No major twentieth-century power has so short a history of
national intelligence agencies or activities as does the United
States, and few have been as public or as tumultuous. A major
debate has now opened over the future structure, size, and role of
U.S. intelligence in the aftermath of the cold war. This unique and
fully updated book is a history of the U.S. intelligence
community--as well as a detailed description of the organization
and function of the major components of the community as they
existed at the beginning of 1992. A welcome and timely update of
one of the most concise and objective guides to the history and
structure of U.S. intelligence. "Representative Dave McCurdy,
Chairman, Permanent Select Committee on Intelligence, U.S. House of
The history of the intelligence community can be divided into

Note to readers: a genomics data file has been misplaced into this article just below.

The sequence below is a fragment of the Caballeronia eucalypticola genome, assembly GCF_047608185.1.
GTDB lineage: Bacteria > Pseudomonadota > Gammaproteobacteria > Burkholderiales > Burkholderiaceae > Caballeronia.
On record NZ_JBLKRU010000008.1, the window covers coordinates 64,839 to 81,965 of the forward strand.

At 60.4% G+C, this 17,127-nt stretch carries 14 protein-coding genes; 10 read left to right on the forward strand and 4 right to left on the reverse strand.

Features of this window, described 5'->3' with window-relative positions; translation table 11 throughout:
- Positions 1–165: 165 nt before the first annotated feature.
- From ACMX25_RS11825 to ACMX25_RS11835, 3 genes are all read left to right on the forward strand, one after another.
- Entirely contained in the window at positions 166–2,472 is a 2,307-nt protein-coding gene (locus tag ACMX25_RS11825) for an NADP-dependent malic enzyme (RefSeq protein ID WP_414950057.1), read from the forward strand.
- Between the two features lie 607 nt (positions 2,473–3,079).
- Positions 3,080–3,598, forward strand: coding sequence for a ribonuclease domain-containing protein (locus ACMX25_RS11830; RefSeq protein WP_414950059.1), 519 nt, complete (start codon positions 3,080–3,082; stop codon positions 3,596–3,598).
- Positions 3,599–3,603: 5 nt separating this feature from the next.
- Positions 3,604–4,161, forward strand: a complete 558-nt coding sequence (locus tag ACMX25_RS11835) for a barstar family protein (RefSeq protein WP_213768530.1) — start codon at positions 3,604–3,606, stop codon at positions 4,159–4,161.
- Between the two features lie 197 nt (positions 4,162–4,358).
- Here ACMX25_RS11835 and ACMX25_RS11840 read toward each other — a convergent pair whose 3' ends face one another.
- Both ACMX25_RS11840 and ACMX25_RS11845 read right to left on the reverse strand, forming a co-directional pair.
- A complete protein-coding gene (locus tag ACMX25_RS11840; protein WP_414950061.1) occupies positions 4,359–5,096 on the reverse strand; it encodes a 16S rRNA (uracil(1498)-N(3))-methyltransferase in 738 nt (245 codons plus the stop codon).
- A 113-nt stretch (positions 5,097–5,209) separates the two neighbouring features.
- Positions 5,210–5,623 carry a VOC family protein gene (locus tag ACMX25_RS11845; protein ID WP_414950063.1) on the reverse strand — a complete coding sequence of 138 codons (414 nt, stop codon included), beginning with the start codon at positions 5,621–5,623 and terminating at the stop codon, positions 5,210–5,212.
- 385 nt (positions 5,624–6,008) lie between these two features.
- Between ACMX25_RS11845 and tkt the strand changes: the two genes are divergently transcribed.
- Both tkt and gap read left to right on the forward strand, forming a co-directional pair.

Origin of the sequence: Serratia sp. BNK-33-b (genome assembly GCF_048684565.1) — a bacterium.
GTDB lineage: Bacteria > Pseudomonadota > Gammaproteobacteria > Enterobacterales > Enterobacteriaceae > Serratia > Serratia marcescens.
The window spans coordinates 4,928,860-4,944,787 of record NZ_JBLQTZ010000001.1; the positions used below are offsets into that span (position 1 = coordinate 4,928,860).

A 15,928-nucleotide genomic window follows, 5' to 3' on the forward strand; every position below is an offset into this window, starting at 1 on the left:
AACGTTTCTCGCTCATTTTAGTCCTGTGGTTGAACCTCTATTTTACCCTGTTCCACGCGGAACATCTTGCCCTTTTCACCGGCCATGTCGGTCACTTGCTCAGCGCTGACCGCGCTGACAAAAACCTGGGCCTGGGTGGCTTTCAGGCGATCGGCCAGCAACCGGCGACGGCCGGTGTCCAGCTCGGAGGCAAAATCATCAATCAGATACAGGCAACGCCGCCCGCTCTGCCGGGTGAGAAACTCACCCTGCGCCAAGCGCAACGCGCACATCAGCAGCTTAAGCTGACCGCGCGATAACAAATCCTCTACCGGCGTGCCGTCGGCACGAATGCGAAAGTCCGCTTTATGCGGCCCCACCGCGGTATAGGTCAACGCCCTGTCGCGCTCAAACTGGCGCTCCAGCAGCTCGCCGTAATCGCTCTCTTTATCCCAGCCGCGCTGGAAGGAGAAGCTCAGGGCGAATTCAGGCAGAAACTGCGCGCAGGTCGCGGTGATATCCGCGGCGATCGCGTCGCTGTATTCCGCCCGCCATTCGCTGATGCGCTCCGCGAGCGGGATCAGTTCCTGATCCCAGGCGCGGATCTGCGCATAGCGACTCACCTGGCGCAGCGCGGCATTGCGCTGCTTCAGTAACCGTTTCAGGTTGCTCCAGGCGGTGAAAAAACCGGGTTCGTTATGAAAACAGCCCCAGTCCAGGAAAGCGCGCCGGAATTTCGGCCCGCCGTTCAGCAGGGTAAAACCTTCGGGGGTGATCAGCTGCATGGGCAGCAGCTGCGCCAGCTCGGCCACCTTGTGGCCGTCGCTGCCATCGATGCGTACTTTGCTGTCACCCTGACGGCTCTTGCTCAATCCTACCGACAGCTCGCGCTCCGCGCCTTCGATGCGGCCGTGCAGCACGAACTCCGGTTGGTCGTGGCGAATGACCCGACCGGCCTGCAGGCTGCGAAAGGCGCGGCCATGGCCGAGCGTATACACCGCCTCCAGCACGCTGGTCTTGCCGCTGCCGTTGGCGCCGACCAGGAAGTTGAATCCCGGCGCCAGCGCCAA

three distinct periods. From its creation in 1947 until the
revelations and investigations of 1974-1975, the intelligence
community operated under fairly broad grants of authority based on
trust. After the Nixon administration, a previously dormant
Congress was galvanized to write new oversight provisions and also
took on a greater role as a shaper and consumer of intelligence.
With the collapse of the Soviet Union and the end of the cold war
in 1991, the intelligence community found its role and even its
necessity questioned due to the sudden absence of its major target.
Lowenthal emphasizes that a competent and challenged intelligence
capability is an essential part of the U.S. national security
structure, despite the status of external events or threats. The
major requirement of this structure, he says, is providing timely,
objective, and pointed analysis to policymakers across a wide range
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